The most useful apps for people suffering with depression

Sep 12, 2016
Health
depression

Mental disorders are not so rare and curing them is the most difficult of all. Mental illnesses can affect also the physical health and as its name indicates, the treatment should start on the level of thoughts. There are many applications out now with the purpose of helping these people’s life at least a little. They are very diverse: some are focusing on positive thoughts, while others help to monitor mood and symptoms and there is also a group of apps for providing urgent help in the darkest moments. Here is a collection of the most useful ones.

Learning about

When someone is freshly diagnosed with a serious illness getting scared is a normal reaction which partly origins from the lack of information. Doctors sometimes don’t have the capacity to answer all questions and to give a full disclosure while knowing more actually helps the patient to stay calm and start fighting the disease with strength. The American National Institutes of Health launched an app called NIH Depression Information, reaching out for providing all the answers a depressed person would want to know. Starting from explaining what are the different types of depression through symptoms and differences varying by gender and age to the possible treatments and medications.

Monitoring and recognizing

Monitoring symptoms and changes of mood is important for recognizing and defining an illness or the way it’s evolving. Having a diary of these all is also a huge help for the doctor to make a diagnosis. Depression CBT Self-Help Guide is actually a smartphone diary application – but not a simple one. Depression CBT is a cognitive diary, it is focusing on emotions, moods – not on the events of a day but on the impact of those events on the person. The user writes about an event that caused problem for him, selects his current emotion, pairs it with its intensity and also writes about what made him feel that way. The end of the daily diary page is of course about challenges to set and positive thoughts. With the help of monitoring apps it is possible to follow every step of the disease and see what influences the mood of the patient in a positive or in a negative way – making easier to choose the right treatment methods.

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Mood boosters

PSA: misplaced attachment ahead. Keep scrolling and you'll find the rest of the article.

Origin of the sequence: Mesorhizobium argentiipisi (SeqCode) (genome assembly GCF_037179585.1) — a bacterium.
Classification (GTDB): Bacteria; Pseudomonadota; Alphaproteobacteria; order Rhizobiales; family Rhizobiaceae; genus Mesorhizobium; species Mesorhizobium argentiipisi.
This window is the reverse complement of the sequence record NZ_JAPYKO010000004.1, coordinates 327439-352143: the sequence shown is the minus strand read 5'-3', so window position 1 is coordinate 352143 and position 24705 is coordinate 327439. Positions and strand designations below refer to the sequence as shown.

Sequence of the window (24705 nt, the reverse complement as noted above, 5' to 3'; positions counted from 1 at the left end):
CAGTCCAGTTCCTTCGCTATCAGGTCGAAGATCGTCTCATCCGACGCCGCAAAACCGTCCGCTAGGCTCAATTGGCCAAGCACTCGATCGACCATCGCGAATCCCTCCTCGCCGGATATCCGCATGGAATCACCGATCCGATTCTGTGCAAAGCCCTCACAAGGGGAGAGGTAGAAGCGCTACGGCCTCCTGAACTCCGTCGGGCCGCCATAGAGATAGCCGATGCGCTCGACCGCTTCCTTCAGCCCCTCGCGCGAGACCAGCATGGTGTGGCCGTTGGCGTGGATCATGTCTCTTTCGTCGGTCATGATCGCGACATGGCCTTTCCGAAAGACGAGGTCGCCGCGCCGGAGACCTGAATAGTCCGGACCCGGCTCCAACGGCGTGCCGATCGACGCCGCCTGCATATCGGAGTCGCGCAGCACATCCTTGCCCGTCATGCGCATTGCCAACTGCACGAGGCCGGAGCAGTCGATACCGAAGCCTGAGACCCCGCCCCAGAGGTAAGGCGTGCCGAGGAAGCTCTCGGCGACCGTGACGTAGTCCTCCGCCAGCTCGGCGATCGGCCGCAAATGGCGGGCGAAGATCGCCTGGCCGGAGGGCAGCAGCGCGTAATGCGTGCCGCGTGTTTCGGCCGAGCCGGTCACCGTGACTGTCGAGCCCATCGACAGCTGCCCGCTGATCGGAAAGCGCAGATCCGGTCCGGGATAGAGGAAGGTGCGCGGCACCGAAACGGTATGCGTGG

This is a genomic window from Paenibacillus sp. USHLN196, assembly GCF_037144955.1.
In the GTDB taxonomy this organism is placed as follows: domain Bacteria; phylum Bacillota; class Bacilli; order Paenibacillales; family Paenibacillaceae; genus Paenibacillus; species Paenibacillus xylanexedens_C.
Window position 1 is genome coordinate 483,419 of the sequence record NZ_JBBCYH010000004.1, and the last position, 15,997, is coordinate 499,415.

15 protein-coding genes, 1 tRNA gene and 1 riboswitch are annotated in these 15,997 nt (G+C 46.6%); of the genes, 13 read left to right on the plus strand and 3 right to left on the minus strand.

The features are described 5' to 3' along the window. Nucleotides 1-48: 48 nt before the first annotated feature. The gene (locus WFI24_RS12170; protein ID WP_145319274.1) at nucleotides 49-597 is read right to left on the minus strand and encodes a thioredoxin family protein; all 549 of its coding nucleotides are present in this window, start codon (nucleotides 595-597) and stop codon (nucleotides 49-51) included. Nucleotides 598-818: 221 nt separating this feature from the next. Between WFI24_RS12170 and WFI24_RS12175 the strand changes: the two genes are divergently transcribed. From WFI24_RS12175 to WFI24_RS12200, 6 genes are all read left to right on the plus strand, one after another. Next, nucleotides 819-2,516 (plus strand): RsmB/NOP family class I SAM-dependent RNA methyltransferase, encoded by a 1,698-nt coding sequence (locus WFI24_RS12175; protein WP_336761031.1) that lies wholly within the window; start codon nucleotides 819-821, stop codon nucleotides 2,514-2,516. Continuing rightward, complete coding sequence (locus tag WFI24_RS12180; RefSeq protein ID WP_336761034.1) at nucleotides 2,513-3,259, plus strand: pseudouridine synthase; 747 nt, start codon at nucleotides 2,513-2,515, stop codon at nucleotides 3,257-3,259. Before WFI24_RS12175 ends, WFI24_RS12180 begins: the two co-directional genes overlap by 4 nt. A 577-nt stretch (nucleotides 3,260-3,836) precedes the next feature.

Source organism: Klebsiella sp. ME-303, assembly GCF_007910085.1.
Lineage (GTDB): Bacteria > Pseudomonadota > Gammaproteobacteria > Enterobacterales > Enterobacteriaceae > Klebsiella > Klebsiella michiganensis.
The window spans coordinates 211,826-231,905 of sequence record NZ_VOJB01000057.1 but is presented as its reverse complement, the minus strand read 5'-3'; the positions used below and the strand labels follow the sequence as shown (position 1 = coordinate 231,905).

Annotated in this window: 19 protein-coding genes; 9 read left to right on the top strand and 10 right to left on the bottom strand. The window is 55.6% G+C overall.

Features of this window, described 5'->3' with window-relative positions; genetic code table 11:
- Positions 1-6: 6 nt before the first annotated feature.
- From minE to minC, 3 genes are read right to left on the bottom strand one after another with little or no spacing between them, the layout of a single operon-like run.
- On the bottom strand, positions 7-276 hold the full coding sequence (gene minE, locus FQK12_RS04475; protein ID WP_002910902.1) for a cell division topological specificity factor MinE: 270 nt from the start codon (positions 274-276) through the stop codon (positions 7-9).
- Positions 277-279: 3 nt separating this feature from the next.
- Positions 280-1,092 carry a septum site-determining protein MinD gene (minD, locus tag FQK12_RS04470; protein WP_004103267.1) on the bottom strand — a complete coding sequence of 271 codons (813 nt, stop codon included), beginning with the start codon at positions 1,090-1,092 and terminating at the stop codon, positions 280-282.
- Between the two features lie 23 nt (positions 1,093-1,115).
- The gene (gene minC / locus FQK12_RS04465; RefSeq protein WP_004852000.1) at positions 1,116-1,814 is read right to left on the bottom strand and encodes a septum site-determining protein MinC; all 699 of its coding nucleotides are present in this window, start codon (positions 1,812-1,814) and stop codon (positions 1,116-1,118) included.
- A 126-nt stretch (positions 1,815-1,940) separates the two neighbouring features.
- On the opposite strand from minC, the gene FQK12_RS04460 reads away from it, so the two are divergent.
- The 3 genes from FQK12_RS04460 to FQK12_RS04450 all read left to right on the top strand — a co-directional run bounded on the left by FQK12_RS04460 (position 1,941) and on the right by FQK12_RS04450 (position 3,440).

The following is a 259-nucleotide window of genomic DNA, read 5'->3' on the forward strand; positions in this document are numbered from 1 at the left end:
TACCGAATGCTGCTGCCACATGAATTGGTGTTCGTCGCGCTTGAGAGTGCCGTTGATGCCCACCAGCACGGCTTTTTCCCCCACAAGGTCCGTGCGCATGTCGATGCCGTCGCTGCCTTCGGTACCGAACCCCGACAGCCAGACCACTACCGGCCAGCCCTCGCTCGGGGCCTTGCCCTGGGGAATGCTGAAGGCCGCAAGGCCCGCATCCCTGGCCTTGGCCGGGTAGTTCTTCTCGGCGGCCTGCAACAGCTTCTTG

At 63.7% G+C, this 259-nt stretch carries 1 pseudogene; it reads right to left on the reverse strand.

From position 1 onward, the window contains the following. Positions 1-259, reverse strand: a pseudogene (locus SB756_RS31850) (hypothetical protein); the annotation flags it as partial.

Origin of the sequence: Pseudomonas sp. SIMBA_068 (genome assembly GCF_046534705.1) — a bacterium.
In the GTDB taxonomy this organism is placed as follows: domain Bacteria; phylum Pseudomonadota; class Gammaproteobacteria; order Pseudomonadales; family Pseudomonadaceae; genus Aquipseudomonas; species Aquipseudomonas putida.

One thing that everyone knows about depression is that it is accompanied by a fluctuating mood which means many ups and downs – and those downs are very deep ones. Meditating activities can be efficient to banish the dark moments. Smiling Mind has a well-built system of meditation programs The user first gets to choose which age groups he belongs to. There are programs for little children and for adults as well. Every program consists of a certain amount of modules, each of them concentrating on different senses or fields of life. There are for example modules also for preparing for sleep, eliminating stress, or for improving interactions in a relationship. It is easy to build it into the daily routine, mainly as it also offers short sessions to prevent „I don’t have time for that” kind of excuses.

Introducing Smiling Mind with Co-founder James Tutton

Co-founder James Tutton gives a brief introduction and background to Smiling Mind. Videography by Kim Nguyen

When help is needed quickly

We talked already about those dark moments. Well, those can come all of a sudden and any time if the person is suffering from depression – and mostly of course they come in lonely situations. Operation Reach Out aims to prevent self-harm or suicide. It provides suicide prevention hotlines but the user can also add emergency contacts. What is great about this application is approaching the problem from both sides. Right after starting Operation Reach Out the user needs to choose if he is concerned about himself or about someone else – thus it involves close friends or family as a potential help. People who start using the app to help someone else receives useful advice on how to handle situations and how to ask questions to find out if the ill person is planning to end his life – all presented in short videos. This both directions approach is way more effective than providing only hotlines, as a constant consciousness about the other’s condition fastens intervention and can prevent to reach the lowest point.

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Noemi Arki

I work on the field of tech journalism for three years. My favorite topics are tech and media related subjects as I am an enthusiastic user of new media and tech innovations.

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